A TWIST IN THE ‘TAIL’
The phrase ‘monkey business’ was clearly etched in my head in early childhood, when a considerable chunk of my little cousin’s arm was bitten off by one such primate. She bore the pain of her injury bravely, but was reduced to tears by the daily anti-rabies injections administered for almost a week. I decided around then that while paying respects to my dead ancestors was fine, I would make it a point to stay as far away from their living representatives as possible.
Naturally, when I began travelling to beautiful destinations as an adult, I made it a practice to find out if there were any monkey-infested zones on my itinerary, and carefully strike these out from the list.
But there were surprises in store.
On a deputation to #Chennai, I chose one tiring evening after client-site work to hit the #MarinaBeach by myself. I found a relatively quiet spot on the sands, away from the food vendors and noisy families, sat down, took off my slippers and stretched my legs. Homesick. Lost in thought and the sound of the waves.
Not for long. Someone was tugging gently at my right big toe. A monkey. Wait, on a beach? Didn’t they live on trees and around temples? And I was not even carrying food!
While I glared at it, it gazed at me fondly. Like I were its long-lost child. Held my toe tighter. It was then that I noticed the dhoti-clad man waiting in the distance. He caught my eye, grinned wide. Bad teeth. Worse intent.
‘’Instead of holding on to the Biblical view that we are made in the image of God, we come to realise that we are made in the image of the monkey’’, said Chinese novelist and philosopher Lin Yutang. I could not agree more as a 10-rupee note passed from my hands into the monkey’s, then to the man’s. My toe and my immediate family tree were free from primates again.
Most Hindus consider monkeys as images of Hanuman, the Monkey God. And tales of the ‘tail’ abound.
The Ramayana says that Ram sent Hanuman the Monkey God to find Sita. Hanuman discovered her in the demon Ravan’s kingdom, Lanka. Hanuman had a word with Sita, and then allowed himself to be captured by the demons. The demons wrapped Hanuman’s tail in an oil-soaked rag and set fire to it. Hanuman raced through Ravan’s palace, setting the whole building on fire.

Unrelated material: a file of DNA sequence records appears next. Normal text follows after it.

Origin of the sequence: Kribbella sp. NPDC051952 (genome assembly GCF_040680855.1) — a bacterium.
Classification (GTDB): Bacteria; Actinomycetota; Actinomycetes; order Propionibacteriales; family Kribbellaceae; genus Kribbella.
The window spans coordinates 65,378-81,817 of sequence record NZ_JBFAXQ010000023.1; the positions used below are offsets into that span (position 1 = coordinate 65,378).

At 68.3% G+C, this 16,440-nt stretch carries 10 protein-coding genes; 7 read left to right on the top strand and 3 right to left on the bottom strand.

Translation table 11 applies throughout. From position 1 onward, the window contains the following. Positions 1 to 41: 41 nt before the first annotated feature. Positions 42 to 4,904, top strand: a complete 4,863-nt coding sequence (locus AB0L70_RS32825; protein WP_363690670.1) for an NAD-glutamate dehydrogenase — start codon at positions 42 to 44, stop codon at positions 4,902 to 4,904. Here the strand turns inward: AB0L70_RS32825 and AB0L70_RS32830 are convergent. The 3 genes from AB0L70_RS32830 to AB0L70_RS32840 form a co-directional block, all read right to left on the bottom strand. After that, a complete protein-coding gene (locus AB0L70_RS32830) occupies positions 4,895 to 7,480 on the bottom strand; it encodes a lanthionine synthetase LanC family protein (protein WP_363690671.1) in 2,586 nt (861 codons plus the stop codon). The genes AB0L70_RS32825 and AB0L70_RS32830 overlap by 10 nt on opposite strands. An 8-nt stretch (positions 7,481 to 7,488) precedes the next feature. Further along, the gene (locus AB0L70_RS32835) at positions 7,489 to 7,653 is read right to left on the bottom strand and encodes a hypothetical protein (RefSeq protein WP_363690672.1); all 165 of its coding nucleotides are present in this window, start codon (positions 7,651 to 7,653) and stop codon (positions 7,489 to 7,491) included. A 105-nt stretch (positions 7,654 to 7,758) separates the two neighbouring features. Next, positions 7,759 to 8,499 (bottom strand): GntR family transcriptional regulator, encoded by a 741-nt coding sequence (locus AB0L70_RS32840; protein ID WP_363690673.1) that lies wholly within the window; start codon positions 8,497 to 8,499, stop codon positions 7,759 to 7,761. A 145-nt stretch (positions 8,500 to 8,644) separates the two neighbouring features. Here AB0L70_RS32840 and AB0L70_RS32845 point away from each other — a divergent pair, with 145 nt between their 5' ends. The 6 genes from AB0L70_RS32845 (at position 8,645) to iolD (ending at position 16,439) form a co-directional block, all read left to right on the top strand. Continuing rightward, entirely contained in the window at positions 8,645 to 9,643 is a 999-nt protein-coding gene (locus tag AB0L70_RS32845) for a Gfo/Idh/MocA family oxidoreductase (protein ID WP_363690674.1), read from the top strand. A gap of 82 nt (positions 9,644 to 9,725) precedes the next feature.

He then flew to one of the snowy Himalayan peaks to cool his burning appendage.
This divine connection makes the primates roam the ramparts of temples with elan. A lady friend and I had gone for a darshan of the #Jyotirlingam at #KashiVishwanath temple, #Varanasi. We had no plans to offer an elaborate worship. A priest coaxed us into buying a pack of sweets as offering and chant some mantras after him.
We stood just outside the sanctum, near a short wall. My friend held the sweets in her folded palms. Both of us closed our eyes to pray. The next instant, I heard her scream. I opened my eyes to see a huge male monkey summarily landing on her from atop the wall. The offering had been ‘accepted’, though far from the way we had imagined it would be.
After the initial shock, the priest and I burst into laughter. Having barely escaped serious scratches and a far serious heart attack, my friend was definitely not amused.
The Varanasi experience on our minds, we decided not to walk across the #LakshmanJhula — at #Rishikesh — to the 13-tiered #Tryambakeshwar Mahadev Temple with its many divine residents. The stairs would be daunting, was what we told each other. But our decision was reinforced by the monkey couple on the Jhula. One of them was carrying out a free bug-removal service for the other. Just back to plains from high altitudes and not having bathed well for a while, we had no desire to seem prospective clients.
But all of these experiences were in India, a nation of the devout. Caught in the hustle and bustle of #Kathmandu a few years later, I had forgotten all about our fear of primates. On a beautifully sunny morning, my friend and I climbed up to the pristine white #Swayambhunath temple and its sprawling complex. To discover that there was also a temple to #Saraswati, a goddess sorely neglected in India.
I went in to get a photograph. My friend decided to wait outside.
A minute later, I heard a high-pitched, urgent whisper.
I came out to find her rooted where I had left her, clutching my tripod and a Coke bottle with our drinking water. She was bug-eyed with fear.
A large male Rhesus Macaque had his arms firmly around her leg. He looked at me and flashed a healthy set of teeth.
I assessed the situation. Did not make any sudden moves, just urgent, guttural shooing noises. The monkey released his hold, and started circling around my friend, fixing her with his stare. Then, in a swift move, he snatched the Coke bottle. Unscrewed the cap with deft, experienced fingers, gulped down the water, threw the bottle at our feet, and strolled away.
Given its lordly predators, Swayambhunath is — we were told much later — also called the Monkey Temple.